Augustana Observer

Augustana Observer

Augustana Observer

    Dear Mr. Trump,

    “We the People of the United States, in Order to form a more perfect Union, establish Justice, insure domestic Tranquility, provide for the common defence, promote the general Welfare, and secure the Blessings of Liberty to ourselves and our Posterity, do ordain and establish this Constitution for the United States of America.”
    What you have read above is the Preamble to the United States Constitution. Though it is placed beneath your name, I hope you do not consider yourself to be above those words. I hope you do not believe yourself to be above this country, and, most of all, I hope you do you not believe yourself to be above the people you will soon be serving.
    I am here, Mr. Trump, as one of the “people.” I do not claim to speak for all because that is a task too awesome for one person to take on. I do claim, however, to speak for myself. I am a Muslim, an immigrant, a woman, and a million other things. In short, I am a human being.
    As such,  I believe you may not be aware of basic human rights, given the promises you have made during your campaign and the words you have used to describe certain groups of people. The Preamble establishes these basic human rights needed to uphold the country you have recently been elected to lead. I hope you will look to the passage as a guideline for your presidential agenda.  
    Let us first consider “establish Justice.” Because the Preamble says nothing about only a certain race deserving Justice, I believe we can assume that it is meant for everyone. That means that yes, Black Lives Matter, but more so, black lives deserve to be answered for. In order to answer for these lost lives you must address the systemic racism in this country. Elaborate Tweets about the importance of law and order will not change a thing for African Americans. Action, Mr. Trump, speaks louder than 140 characters.
    Unfortunately, your lack of presenting a reasonable plan of action has led to false pretexts about “[providing] for the common defense.” Providing defense does not entail campaigns to ban Muslims. It does not entail threats of building a wall. Such promises have led your supporters to believe that “different” and “dangerous” are synonymous.
    I am one of the “different,” and I can tell you that we are frightened of the future. We are scared to show our faith. We are scared to show our culture. We are scared to talk about our struggles and our triumphs.
    We are scared to live.
    You have crippled our wills, Mr. Trump. Your job now, in pursuit of the “common defense,” is to find ways to undo the heartbreak and fear that you have begun to set in place.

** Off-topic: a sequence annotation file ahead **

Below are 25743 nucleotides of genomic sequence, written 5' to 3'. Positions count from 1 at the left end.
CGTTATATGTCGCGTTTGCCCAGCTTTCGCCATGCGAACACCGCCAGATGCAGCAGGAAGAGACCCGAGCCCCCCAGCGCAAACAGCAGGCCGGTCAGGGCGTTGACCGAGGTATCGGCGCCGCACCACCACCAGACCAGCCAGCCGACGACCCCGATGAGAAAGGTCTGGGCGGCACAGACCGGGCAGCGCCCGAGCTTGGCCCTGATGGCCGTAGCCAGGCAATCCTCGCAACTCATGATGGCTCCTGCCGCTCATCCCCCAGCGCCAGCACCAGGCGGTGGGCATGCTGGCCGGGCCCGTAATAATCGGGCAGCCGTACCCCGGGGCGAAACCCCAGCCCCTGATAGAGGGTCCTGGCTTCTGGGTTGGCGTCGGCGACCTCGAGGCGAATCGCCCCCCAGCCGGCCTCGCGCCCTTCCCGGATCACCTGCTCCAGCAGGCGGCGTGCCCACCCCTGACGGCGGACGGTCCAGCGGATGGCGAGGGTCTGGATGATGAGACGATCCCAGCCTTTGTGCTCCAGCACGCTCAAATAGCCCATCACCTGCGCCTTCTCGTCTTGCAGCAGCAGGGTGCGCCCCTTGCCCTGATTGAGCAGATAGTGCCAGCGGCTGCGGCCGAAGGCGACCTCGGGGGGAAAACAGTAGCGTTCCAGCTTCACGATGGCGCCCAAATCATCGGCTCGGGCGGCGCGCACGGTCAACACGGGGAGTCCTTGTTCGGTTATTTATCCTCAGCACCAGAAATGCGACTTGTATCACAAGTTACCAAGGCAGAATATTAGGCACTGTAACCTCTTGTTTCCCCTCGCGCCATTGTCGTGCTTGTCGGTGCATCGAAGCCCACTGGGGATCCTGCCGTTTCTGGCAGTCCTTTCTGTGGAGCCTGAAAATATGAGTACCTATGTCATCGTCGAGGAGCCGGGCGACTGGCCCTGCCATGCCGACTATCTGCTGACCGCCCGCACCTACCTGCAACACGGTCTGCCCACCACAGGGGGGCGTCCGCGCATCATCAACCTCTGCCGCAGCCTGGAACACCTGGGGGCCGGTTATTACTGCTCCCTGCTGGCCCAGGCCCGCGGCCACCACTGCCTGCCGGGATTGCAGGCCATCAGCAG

Along with providing defense, I hope you will pay close attention to the “general welfare,” and, more specifically, the well-being of women. When you decide to ignore the millions of women who need help from Planned Parenthood or abortion clinics or when you ignore the fact that your “locker room talk” is affecting the vulnerabilities of women across the country, I hope you will remember the women who have stood behind you throughout your entire campaign and, most importantly, the woman who respectfully accepted the results of this election. Above all else, I hope you will think of women as you think of yourself: someone who always deserves care and respect.
    I would also like to address how you can “insure domestic tranquility” and “secure the blessings of liberty.” Though you may not realize it, Mr. Trump, liberty has limits.There is no peace in America, and there will be no peace if you do not lead this country beyond tolerance. As President, you must take the time to show that humanity must outweigh unjust thoughts towards a group of people who have done nothing wrong.
    Finally, let us consider “a more perfect union.” At its core, a perfect union is one that allows for “white privilege” to be replaced with acceptance and equality. White privilege, Mr. Trump, is not the advantages that come with white skin; rather, it is the privilege of knowing what to expect out of an election such as this one. It is the privilege of waking up without fear. It is the privilege of leading a life unchanged.
    This white privilege has made our union unbalanced. At this point in our history, it is difficult to even refer to the U.S. as a union. It is up to you, Mr. Trump, to restore that status and redefine privilege. In order to do so, you must step down from your tower and put yourself at a level with other Americans. It is the only way you will see the hardships of the people who have a built a country that I believe you have taken for granted. I am dedicated to establishing a perfect union, and I will do my part as a citizen if you do your part as my president. Please do not disappoint me.

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    Dear Mr. Trump,